[Bristol-Birds] Kingsport engineer to speak at BBC August meeting and introduce mitigation projects

  • From: "Wallace Coffey" <jwcoffey@xxxxxxxxxx>
  • To: "Bristol-birds" <bristol-birds@xxxxxxxxxxxxx>
  • Date: Tue, 27 Jul 2010 19:02:08 -0400

 Hold the date on your calendar for the Bristol Bird Club, Tuesday, Aug. 17,
 meeting at the Bristol Public Library when a project engineer for the City
 of Kingsport's mitigation design to create new wetland areas to compensate
 for destructing or altering the Meadowview wetland bird habitat, will be the
 program presenter for BBC. The meeting begins at 7:30 p.m. 

 Steve Robbins, the engineer who has considerable experience with a
 variety of wetland and land use projects during his career, will bring maps
 and photographs to inform BBC members about what the city is doing 
 and plans to do.   To Kingsport's credit, they are going to do the mitigation
 work themselves -- with the help of a design engineering firm. 

Robbins will provide plenty of time for open questions and discussion.
Underlying wetland mitigation is the assumption that it is scientifically 
possible for humans to recreate the structure and functions of a wetland, 
either by restoring a site that had previously been a wetland or by creating 
an entirely new wetland. 

Kingsport has chosen two sites for the mitigation of the Meadowview 
wetland destruction.  They are shown in the photo above and are labeled
as site 1 and site 2.  Both are in the Reedy Creek drainage.  Both are
along the stream and along the Kingsport Greenbelt which is depicted on
the photo in green.  The areas are part of a floodplain and have been 
in agriculture use.  Kingsport is seeking to control, own and sometimes
manage such sites.  They will greatly reduce heavy sediment that flows
thru the city along Reedy Creek and carry the soil from farming activities.

Site 1 is about 13 acres and the city has had control of the area for some
time.  It is located along N. John B. Dennis Hwy.

Site 2 is about 43 acres and the city acquired the land not long ago from
a family which donated part of the tract and sold part of it to the city.  It
is located just south of E.Stone Drive (US 11W) just before you drive
under the overpass heading further south into Kingsport.  It is upstream
from the American Way access which is popular among birders.  Marked as
a red A is a possible access for nature watching which could park maybe
a half a dozen cars or so.  Also shown in the photo are yellow letters V
which suggest potential public viewing locations or possibly one or more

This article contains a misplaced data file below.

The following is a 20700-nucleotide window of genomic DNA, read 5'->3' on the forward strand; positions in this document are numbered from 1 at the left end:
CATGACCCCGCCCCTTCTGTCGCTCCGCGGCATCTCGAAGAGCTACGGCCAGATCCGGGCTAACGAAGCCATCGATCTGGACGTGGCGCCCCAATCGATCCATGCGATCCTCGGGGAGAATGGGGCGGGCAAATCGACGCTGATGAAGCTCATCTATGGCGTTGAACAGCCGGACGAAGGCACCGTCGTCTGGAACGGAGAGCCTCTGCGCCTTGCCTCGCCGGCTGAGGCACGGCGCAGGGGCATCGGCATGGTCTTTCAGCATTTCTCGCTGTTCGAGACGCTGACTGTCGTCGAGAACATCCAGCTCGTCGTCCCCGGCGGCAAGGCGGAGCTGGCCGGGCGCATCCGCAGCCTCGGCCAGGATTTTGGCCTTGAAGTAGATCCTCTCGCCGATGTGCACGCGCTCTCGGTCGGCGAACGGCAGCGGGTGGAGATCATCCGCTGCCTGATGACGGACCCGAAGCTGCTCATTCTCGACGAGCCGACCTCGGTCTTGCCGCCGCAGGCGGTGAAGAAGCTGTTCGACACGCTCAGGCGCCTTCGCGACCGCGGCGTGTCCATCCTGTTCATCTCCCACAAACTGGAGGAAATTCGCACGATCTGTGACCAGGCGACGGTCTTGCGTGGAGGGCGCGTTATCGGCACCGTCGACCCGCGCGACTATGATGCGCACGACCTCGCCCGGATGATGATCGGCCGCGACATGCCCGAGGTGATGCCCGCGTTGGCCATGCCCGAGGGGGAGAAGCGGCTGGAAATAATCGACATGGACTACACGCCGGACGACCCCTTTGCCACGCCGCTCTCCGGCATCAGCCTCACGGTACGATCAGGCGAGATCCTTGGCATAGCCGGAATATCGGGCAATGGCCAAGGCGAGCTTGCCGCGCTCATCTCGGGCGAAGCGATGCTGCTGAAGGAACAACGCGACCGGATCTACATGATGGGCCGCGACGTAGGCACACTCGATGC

viewing platforms.  None of the possibilities at A or V or actually in the
present project plan but are simply ideas aware to the engineer.

Very soon, the city will receive notification from TDEC (Tennessee
Department of Environment and Conservation) that the city may
advertise a public hearing for the Meadowview wetlands project 
and the two mitigation areas. TDEC will provide the copy for what must
be advertised in newspapers.  A public hearing will follow closely.

Kingsport could begin work this winter on the wetland mitigation sites.
Other considerations will affect the timing of the Meadowview project.

Robbins will also present maps that suggest locations for small ponds
which will be located on each site.  The larger site may have two

Under a complex permit process that interweaves both federal and 
state approval, any building project that disturbs an existing wetland 
must compensate for the impact through wetland mitigation, a process 
that restores, creates or enhances a body of water to make up for 
the loss.

Environmental groups and the staff at the TDEC have been longtime 
proponents of the method that it puts the environmental 
responsibility for cleaning up affected wetlands firmly on the shoulders 
of developers.  Especially in such smaller project.  However, wetland
mitigation banks have their place and considerable value.  If Kingsport
were to simply purchase credit from a distant mitigation bank, the area
would lose the Meadowview site and nothing would replace it.  The 
mitigation bank purchase could be spent for a project many hundreds
of miles away.

Kingsport will be responsible for ongoing monitoring and for guaranteeing 
the success of the mitigation. In these initial stages, the monitoring of
the progress of these new sites will come under the watchful eye of
not only TDEC but the TVA and the Army Corps of Engineers who are
part of the permit process.  Eventually, TDEC may be the single monitor.

The city wants to hear from the Bristol Bird Club and its members.  They
want suggestions and recommendations.  They want to get it right
from the beginning and make sure they achieve their wetland goals.

However,  their biggest challenges will be can they get the
wetland vegetation appropriately selected for the site and get it
correctly planted and see it grow and succeed ?

Of course birders want to see everything in place for the site to 
consistently attract both local breeding of some populations such
as the Virginia Rail and also become an attractive stopover area
for migrant shorebirds and other wetland birds as well as birders.

In these mountains, every acre of wetland has enormous value
and is much needed.

Make sure you are at the August meeting and learn the details
correctly and help the birding community support conservation and
the hobby.

Wallace Coffey
Bristol, TN

JPEG image

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